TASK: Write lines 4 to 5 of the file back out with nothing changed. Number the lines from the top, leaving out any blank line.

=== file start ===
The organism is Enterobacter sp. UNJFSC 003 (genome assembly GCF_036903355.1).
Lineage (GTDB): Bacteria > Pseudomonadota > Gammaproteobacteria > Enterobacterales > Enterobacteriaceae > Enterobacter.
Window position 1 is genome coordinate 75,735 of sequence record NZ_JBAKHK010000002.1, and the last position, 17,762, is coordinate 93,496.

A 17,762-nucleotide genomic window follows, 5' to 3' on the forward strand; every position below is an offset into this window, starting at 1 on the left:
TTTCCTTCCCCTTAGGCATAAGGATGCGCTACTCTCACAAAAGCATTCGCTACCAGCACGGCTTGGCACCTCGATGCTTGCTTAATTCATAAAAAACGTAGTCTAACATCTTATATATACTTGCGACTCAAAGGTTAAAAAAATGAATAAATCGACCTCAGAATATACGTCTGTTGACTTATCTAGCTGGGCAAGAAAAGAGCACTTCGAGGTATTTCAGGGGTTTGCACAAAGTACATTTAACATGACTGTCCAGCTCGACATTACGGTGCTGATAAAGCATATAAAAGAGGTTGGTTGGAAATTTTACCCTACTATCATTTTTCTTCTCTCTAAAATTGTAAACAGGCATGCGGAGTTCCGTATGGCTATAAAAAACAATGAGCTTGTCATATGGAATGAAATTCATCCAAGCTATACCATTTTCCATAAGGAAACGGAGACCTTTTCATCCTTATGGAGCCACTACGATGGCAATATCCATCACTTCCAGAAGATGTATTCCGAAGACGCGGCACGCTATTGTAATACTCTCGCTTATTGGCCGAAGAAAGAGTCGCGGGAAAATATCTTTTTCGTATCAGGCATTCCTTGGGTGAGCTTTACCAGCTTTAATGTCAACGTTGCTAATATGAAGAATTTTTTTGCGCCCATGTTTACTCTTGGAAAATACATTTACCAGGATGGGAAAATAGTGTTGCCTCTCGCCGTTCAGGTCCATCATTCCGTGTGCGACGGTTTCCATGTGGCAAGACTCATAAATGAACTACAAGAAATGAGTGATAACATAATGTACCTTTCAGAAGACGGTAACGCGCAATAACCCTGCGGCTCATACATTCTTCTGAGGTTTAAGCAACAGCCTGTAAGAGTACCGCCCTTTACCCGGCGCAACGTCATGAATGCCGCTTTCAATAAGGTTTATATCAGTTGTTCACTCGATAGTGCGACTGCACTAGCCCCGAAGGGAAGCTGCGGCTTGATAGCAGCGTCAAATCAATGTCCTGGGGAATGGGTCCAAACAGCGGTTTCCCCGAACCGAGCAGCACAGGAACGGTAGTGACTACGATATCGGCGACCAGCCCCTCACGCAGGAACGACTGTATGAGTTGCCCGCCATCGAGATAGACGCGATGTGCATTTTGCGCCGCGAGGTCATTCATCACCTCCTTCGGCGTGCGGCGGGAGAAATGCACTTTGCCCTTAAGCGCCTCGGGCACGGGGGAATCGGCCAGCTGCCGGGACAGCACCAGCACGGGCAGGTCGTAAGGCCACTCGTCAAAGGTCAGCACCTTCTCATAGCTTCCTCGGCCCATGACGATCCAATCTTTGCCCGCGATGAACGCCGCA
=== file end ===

A 17,762-nucleotide genomic window follows, 5' to 3' on the forward strand; every position below is an offset into this window, starting at 1 on the left:
TTTCCTTCCCCTTAGGCATAAGGATGCGCTACTCTCACAAAAGCATTCGCTACCAGCACGGCTTGGCACCTCGATGCTTGCTTAATTCATAAAAAACGTAGTCTAACATCTTATATATACTTGCGACTCAAAGGTTAAAAAAATGAATAAATCGACCTCAGAATATACGTCTGTTGACTTATCTAGCTGGGCAAGAAAAGAGCACTTCGAGGTATTTCAGGGGTTTGCACAAAGTACATTTAACATGACTGTCCAGCTCGACATTACGGTGCTGATAAAGCATATAAAAGAGGTTGGTTGGAAATTTTACCCTACTATCATTTTTCTTCTCTCTAAAATTGTAAACAGGCATGCGGAGTTCCGTATGGCTATAAAAAACAATGAGCTTGTCATATGGAATGAAATTCATCCAAGCTATACCATTTTCCATAAGGAAACGGAGACCTTTTCATCCTTATGGAGCCACTACGATGGCAATATCCATCACTTCCAGAAGATGTATTCCGAAGACGCGGCACGCTATTGTAATACTCTCGCTTATTGGCCGAAGAAAGAGTCGCGGGAAAATATCTTTTTCGTATCAGGCATTCCTTGGGTGAGCTTTACCAGCTTTAATGTCAACGTTGCTAATATGAAGAATTTTTTTGCGCCCATGTTTACTCTTGGAAAATACATTTACCAGGATGGGAAAATAGTGTTGCCTCTCGCCGTTCAGGTCCATCATTCCGTGTGCGACGGTTTCCATGTGGCAAGACTCATAAATGAACTACAAGAAATGAGTGATAACATAATGTACCTTTCAGAAGACGGTAACGCGCAATAACCCTGCGGCTCATACATTCTTCTGAGGTTTAAGCAACAGCCTGTAAGAGTACCGCCCTTTACCCGGCGCAACGTCATGAATGCCGCTTTCAATAAGGTTTATATCAGTTGTTCACTCGATAGTGCGACTGCACTAGCCCCGAAGGGAAGCTGCGGCTTGATAGCAGCGTCAAATCAATGTCCTGGGGAATGGGTCCAAACAGCGGTTTCCCCGAACCGAGCAGCACAGGAACGGTAGTGACTACGATATCGGCGACCAGCCCCTCACGCAGGAACGACTGTATGAGTTGCCCGCCATCGAGATAGACGCGATGTGCATTTTGCGCCGCGAGGTCATTCATCACCTCCTTCGGCGTGCGGCGGGAGAAATGCACTTTGCCCTTAAGCGCCTCGGGCACGGGGGAATCGGCCAGCTGCCGGGACAGCACCAGCACGGGCAGGTCGTAAGGCCACTCGTCAAAGGTCAGCACCTTCTCATAGCTTCCTCGGCCCATGACGATCCAATCTTTGCCCGCGATGAACGCCGCA